The Hockey Paper - - MEN'S SUPER 6S - Irvine Nick

The road to Wem­b­ley is a short one. To reach In­door Hockey’s glit­ter­ing show­biz fi­nale at the SSE Arena teams need to gain one of four semi-fi­nal spots on of­fer over two week­ends ei­ther side of the Christmas and New Year fes­tiv­i­ties.

There is no short­age of en­thu­si­asm among the com­pet­ing squads but those squads look a bit thin­ner than per­haps they once did with so many star names opt­ing out of the in­door game in favour of ei­ther a mid-winter break and Christmas shop­ping or, for some, the lure of the big money on of­fer in the In­dian Hockey League.

For those of us brought up on the ex­cite­ment of Fi­nals Night and, more re­cently, the all day Wem­b­ley ex­trav­a­ganza, it’s a cry­ing shame that so many of the big stars are miss­ing out but what an op­por­tu­nity for oth­ers to step into the Wem­b­ley spot­light just as Ash­ley Jack­son’s tal­ents were first made pub­lic at the start of East Grin­stead’s in­cred­i­ble run of eight straight ti­tles.

Among the faith­ful who trav­elled in search of a star (and Broms­grove in De­cem­ber is no Bethlehem!) there was still the same pas­sion that the fast-paced, high-scor­ing ver­sion of hockey has al­ways in­cul­cated.

Richard Or­gan, for so long a lead­ing ex­po­nent of the in­door craft and artistry as a player is now pass­ing on his ex­per­tise as coach to the hugely suc­cess­ful East Grin­stead club as they look to con­tinue their streak. Richard also has the un­en­vi­able task of chair­ing the Eng­land Hockey In­door Com­mit­tee against a back­drop of a struc­ture that fails to buy into the ben­e­fits of the in­door core skills to the out­door game.

“For me it’s sim­ple. I use in­doors in my coach­ing through­out the year. If you’ve got good skills: the abil­ity to stop and pass the ball, to make space for your­self and your team­mates, you will be a re­ally good hockey player. The re­quired skill set is mag­ni­fied in­doors where the in­ten­sity is greater and you have to make good de­ci­sions un­der pres­sure. I think it should be an in­te­gral part of our coach­ing – par­tic­u­larly for young play­ers.”

Eng­land’s head coach for both Men and Women’s In­door squads, Andy Hal­l­i­day, is uniquely placed to see and per­haps un­ravel the dilemma. Hal­l­i­day in his play­ing days was some­thing of an In­door spe­cial­ist in a St Al­bans side who were as dom­i­nant then as East Grin­stead are to­day.

“The ad­vent of 3D skills in the out­door game has changed things,” he told me. “The tight mark­ing and low de­fend­ing skills that used to be so vi­tal can look very planted and flat footed to­day.”

An­other for­mer in­door star, Mark Pearn, is now player-coach with the am­bi­tious Sur­biton Club sees it slightly dif­fer­ently;

“For me it’s about the im­proved un­der­stand­ing of space, where you move to, find­ing the chan­nels. A good in­door player takes those skills out­doors where there is more time to make de­ci­sions. First touch is key, then it’s know­ing where the space is, be­ing dis­ci­plined and work­ing as a team – all trans­fer­able skills. Great sides pool all the ex­pe­ri­ences. At EG we had Richard (Le­man) and Scott (Ash­down) but once we got on the court each player had to make their own de­ci­sions. It’s not about great in­di­vid­u­als so much as cre­at­ing fan­tas­tic teams.”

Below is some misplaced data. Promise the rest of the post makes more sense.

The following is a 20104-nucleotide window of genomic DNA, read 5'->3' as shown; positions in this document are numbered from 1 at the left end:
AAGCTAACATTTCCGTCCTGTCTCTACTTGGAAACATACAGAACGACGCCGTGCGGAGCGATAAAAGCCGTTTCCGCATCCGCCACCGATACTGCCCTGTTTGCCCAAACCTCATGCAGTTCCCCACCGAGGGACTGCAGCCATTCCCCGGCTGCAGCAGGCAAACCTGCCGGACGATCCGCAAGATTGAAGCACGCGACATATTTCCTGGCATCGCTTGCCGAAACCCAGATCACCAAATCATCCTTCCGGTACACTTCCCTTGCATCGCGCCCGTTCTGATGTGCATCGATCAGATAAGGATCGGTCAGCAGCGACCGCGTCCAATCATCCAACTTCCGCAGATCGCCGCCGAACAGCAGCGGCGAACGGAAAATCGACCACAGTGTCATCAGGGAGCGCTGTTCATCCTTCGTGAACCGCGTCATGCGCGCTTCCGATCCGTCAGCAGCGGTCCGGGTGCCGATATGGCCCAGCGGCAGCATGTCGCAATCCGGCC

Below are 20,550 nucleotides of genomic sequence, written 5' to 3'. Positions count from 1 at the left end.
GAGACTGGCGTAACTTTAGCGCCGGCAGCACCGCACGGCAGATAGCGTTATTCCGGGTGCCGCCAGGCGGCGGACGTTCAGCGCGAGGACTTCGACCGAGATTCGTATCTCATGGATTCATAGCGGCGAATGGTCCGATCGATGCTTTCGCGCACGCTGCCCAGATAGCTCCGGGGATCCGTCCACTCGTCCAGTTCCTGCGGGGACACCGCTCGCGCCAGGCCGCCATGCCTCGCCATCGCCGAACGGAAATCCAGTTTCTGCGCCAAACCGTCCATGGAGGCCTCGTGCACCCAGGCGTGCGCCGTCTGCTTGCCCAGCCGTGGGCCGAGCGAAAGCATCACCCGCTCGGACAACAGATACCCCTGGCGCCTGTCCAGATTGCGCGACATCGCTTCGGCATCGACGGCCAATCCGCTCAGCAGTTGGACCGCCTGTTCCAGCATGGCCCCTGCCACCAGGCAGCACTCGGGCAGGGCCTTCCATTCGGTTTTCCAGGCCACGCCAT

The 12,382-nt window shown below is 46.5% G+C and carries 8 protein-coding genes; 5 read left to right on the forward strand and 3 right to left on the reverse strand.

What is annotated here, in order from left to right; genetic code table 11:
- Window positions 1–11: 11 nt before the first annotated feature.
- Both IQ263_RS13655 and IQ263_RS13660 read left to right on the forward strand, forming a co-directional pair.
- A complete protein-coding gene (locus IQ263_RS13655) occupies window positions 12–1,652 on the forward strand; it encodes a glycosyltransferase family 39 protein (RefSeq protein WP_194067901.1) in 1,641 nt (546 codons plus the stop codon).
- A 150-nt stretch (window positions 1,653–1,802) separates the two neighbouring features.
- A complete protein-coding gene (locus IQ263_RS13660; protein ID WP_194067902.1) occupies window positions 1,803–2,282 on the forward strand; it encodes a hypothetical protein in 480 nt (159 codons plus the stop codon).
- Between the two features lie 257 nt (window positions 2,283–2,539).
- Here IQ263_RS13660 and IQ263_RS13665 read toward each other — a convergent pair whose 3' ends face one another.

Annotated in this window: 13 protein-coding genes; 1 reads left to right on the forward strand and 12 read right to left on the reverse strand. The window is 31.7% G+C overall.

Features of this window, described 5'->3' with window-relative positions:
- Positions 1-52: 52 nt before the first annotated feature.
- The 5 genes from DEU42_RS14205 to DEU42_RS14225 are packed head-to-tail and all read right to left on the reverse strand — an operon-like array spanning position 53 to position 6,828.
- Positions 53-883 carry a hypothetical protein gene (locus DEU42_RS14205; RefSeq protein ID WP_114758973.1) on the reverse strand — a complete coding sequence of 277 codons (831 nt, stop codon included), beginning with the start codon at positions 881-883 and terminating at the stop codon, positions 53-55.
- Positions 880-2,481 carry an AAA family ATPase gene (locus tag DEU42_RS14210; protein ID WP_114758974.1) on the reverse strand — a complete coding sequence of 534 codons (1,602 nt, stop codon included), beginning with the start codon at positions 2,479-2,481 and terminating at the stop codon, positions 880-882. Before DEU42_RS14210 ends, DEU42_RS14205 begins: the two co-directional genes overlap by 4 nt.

But what to the cur­rent play­ers think? Si­mon Faulkner cap­tains East Grin­stead and hopes to be lift­ing the tro­phy again at Wem­b­ley:

“We are aware of the pres­sure on us as we look to cre­ate an in­door dy­nasty at the club. I joined when the likes of Mark (Pearn ) and Glen Kirkham were com­ing to­wards the end of their play­ing ca­reers at EG. Now with a new squad there is a will­ing­ness to con­tinue win­ning.

“I have ben­e­fit­ted from play­ing in­doors in Ger­many with Blau Weiss and I would love to see a longer in­door sea­son in Eng­land too. The Ger­man con­veyor belt of suc­cess is built on de­vel­op­ing great core skills via the in­door game.”

An­other who has ben­e­fit­ted from the Ger­man league ex­pe­ri­ence is for­mer Har­veste­huder and now Sur­biton high scorer Bren­dan Creed. He said: “The big dif­fer­ence is the ju­nior set up. In my club we had four or five teams per age group play­ing in­doors all with great core skills. I’d love to see more of an in­door sea­son as its pretty much a dif­fer­ent game.”

But what of Wem­b­ley? Can Sur­biton end East Grin­stead’s in­cred­i­ble run of ti­tles?

“Well it would be naive to get too far ahead of our­selves. We are a new team but we just want to put our­selves in a po­si­tion where we have the chance,” added Bren­dan.

Pearn added: “My heart and head are with Sur­biton now and in­door hockey needs a new cham­pion. If we can give our­selves the op­por­tu­nity we won’t miss it.”

The in­door game and its fu­ture con­tin­ues to di­vide opin­ion but those who are its keen­est pro­po­nents have lost none of their pas­sion for the com­pe­ti­tion.

The Ger­man con­veyor belt of suc­cess is built on de­vel­op­ing great core skills via the in­door game

All about space: Mark Pearn is player-coach at Sur­biton

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